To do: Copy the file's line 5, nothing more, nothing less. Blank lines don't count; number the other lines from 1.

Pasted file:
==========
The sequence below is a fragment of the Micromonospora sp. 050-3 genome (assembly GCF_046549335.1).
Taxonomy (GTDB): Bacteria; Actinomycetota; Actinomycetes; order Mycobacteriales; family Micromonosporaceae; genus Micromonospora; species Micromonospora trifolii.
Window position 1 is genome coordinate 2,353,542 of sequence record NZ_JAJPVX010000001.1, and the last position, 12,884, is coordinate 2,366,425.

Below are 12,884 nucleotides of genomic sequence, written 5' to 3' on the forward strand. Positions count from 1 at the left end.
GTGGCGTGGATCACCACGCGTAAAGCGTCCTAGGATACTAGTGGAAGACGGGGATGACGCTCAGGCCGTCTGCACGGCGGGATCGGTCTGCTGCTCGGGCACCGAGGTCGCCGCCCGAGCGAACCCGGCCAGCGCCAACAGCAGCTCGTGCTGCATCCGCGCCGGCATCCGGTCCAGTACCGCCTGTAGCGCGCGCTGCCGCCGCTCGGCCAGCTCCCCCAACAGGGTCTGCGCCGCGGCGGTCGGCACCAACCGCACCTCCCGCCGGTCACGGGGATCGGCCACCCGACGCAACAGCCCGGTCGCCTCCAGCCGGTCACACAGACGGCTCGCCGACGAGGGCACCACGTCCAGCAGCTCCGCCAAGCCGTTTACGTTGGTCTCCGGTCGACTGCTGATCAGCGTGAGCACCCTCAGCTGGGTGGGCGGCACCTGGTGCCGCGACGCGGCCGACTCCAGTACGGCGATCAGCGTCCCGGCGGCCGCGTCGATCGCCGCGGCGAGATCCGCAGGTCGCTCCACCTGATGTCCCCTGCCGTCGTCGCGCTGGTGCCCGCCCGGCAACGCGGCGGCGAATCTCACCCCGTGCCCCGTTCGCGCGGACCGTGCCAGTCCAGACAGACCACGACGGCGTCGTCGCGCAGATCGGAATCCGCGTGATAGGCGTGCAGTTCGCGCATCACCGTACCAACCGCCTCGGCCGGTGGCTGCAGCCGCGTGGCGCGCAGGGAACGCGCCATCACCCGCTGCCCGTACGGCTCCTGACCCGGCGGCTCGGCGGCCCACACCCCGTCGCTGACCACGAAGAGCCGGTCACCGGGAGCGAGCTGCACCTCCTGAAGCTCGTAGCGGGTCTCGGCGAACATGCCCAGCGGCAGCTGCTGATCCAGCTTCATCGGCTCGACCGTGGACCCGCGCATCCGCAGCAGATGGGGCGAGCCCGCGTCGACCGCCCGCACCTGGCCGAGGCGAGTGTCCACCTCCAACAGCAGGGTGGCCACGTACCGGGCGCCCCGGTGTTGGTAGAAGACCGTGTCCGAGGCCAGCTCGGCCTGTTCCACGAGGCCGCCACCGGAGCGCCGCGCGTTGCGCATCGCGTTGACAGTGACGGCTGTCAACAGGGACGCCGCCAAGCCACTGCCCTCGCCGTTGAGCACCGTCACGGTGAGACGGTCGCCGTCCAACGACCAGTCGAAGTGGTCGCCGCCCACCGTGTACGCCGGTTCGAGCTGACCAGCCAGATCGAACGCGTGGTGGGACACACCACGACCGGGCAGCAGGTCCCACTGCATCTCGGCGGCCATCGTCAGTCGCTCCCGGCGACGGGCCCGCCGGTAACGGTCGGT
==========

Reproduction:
GTGGCGTGGATCACCACGCGTAAAGCGTCCTAGGATACTAGTGGAAGACGGGGATGACGCTCAGGCCGTCTGCACGGCGGGATCGGTCTGCTGCTCGGGCACCGAGGTCGCCGCCCGAGCGAACCCGGCCAGCGCCAACAGCAGCTCGTGCTGCATCCGCGCCGGCATCCGGTCCAGTACCGCCTGTAGCGCGCGCTGCCGCCGCTCGGCCAGCTCCCCCAACAGGGTCTGCGCCGCGGCGGTCGGCACCAACCGCACCTCCCGCCGGTCACGGGGATCGGCCACCCGACGCAACAGCCCGGTCGCCTCCAGCCGGTCACACAGACGGCTCGCCGACGAGGGCACCACGTCCAGCAGCTCCGCCAAGCCGTTTACGTTGGTCTCCGGTCGACTGCTGATCAGCGTGAGCACCCTCAGCTGGGTGGGCGGCACCTGGTGCCGCGACGCGGCCGACTCCAGTACGGCGATCAGCGTCCCGGCGGCCGCGTCGATCGCCGCGGCGAGATCCGCAGGTCGCTCCACCTGATGTCCCCTGCCGTCGTCGCGCTGGTGCCCGCCCGGCAACGCGGCGGCGAATCTCACCCCGTGCCCCGTTCGCGCGGACCGTGCCAGTCCAGACAGACCACGACGGCGTCGTCGCGCAGATCGGAATCCGCGTGATAGGCGTGCAGTTCGCGCATCACCGTACCAACCGCCTCGGCCGGTGGCTGCAGCCGCGTGGCGCGCAGGGAACGCGCCATCACCCGCTGCCCGTACGGCTCCTGACCCGGCGGCTCGGCGGCCCACACCCCGTCGCTGACCACGAAGAGCCGGTCACCGGGAGCGAGCTGCACCTCCTGAAGCTCGTAGCGGGTCTCGGCGAACATGCCCAGCGGCAGCTGCTGATCCAGCTTCATCGGCTCGACCGTGGACCCGCGCATCCGCAGCAGATGGGGCGAGCCCGCGTCGACCGCCCGCACCTGGCCGAGGCGAGTGTCCACCTCCAACAGCAGGGTGGCCACGTACCGGGCGCCCCGGTGTTGGTAGAAGACCGTGTCCGAGGCCAGCTCGGCCTGTTCCACGAGGCCGCCACCGGAGCGCCGCGCGTTGCGCATCGCGTTGACAGTGACGGCTGTCAACAGGGACGCCGCCAAGCCACTGCCCTCGCCGTTGAGCACCGTCACGGTGAGACGGTCGCCGTCCAACGACCAGTCGAAGTGGTCGCCGCCCACCGTGTACGCCGGTTCGAGCTGACCAGCCAGATCGAACGCGTGGTGGGACACACCACGACCGGGCAGCAGGTCCCACTGCATCTCGGCGGCCATCGTCAGTCGCTCCCGGCGACGGGCCCGCCGGTAACGGTCGGT